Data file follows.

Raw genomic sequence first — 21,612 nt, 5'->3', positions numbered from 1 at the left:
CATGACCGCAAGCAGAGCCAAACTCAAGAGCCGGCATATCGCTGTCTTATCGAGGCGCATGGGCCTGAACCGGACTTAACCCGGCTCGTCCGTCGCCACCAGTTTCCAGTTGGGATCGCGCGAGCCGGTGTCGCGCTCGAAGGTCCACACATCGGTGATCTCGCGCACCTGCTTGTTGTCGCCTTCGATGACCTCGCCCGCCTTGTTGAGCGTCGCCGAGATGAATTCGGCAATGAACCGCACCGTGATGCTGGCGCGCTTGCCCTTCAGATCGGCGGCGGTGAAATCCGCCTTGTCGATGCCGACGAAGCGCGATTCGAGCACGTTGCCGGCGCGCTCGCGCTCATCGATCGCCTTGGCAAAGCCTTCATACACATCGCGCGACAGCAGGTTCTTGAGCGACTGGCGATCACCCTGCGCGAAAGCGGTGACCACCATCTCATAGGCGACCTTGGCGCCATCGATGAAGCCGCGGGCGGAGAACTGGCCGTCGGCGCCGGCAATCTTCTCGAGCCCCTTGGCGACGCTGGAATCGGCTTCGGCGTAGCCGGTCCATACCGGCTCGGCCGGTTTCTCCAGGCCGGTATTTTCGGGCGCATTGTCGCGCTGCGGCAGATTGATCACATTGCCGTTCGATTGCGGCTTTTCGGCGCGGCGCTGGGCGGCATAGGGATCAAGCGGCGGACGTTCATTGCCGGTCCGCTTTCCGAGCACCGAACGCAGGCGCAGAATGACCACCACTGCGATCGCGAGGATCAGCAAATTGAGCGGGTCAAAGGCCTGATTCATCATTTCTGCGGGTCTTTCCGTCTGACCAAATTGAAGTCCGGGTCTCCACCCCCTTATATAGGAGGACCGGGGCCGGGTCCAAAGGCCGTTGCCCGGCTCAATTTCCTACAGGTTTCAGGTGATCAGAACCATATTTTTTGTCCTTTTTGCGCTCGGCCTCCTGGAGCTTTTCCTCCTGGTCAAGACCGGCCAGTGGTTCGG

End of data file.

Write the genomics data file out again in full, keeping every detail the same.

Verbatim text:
Raw genomic sequence first — 21,612 nt, 5'->3', positions numbered from 1 at the left:
CATGACCGCAAGCAGAGCCAAACTCAAGAGCCGGCATATCGCTGTCTTATCGAGGCGCATGGGCCTGAACCGGACTTAACCCGGCTCGTCCGTCGCCACCAGTTTCCAGTTGGGATCGCGCGAGCCGGTGTCGCGCTCGAAGGTCCACACATCGGTGATCTCGCGCACCTGCTTGTTGTCGCCTTCGATGACCTCGCCCGCCTTGTTGAGCGTCGCCGAGATGAATTCGGCAATGAACCGCACCGTGATGCTGGCGCGCTTGCCCTTCAGATCGGCGGCGGTGAAATCCGCCTTGTCGATGCCGACGAAGCGCGATTCGAGCACGTTGCCGGCGCGCTCGCGCTCATCGATCGCCTTGGCAAAGCCTTCATACACATCGCGCGACAGCAGGTTCTTGAGCGACTGGCGATCACCCTGCGCGAAAGCGGTGACCACCATCTCATAGGCGACCTTGGCGCCATCGATGAAGCCGCGGGCGGAGAACTGGCCGTCGGCGCCGGCAATCTTCTCGAGCCCCTTGGCGACGCTGGAATCGGCTTCGGCGTAGCCGGTCCATACCGGCTCGGCCGGTTTCTCCAGGCCGGTATTTTCGGGCGCATTGTCGCGCTGCGGCAGATTGATCACATTGCCGTTCGATTGCGGCTTTTCGGCGCGGCGCTGGGCGGCATAGGGATCAAGCGGCGGACGTTCATTGCCGGTCCGCTTTCCGAGCACCGAACGCAGGCGCAGAATGACCACCACTGCGATCGCGAGGATCAGCAAATTGAGCGGGTCAAAGGCCTGATTCATCATTTCTGCGGGTCTTTCCGTCTGACCAAATTGAAGTCCGGGTCTCCACCCCCTTATATAGGAGGACCGGGGCCGGGTCCAAAGGCCGTTGCCCGGCTCAATTTCCTACAGGTTTCAGGTGATCAGAACCATATTTTTTGTCCTTTTTGCGCTCGGCCTCCTGGAGCTTTTCCTCCTGGTCAAGACCGGCCAGTGGTTCGG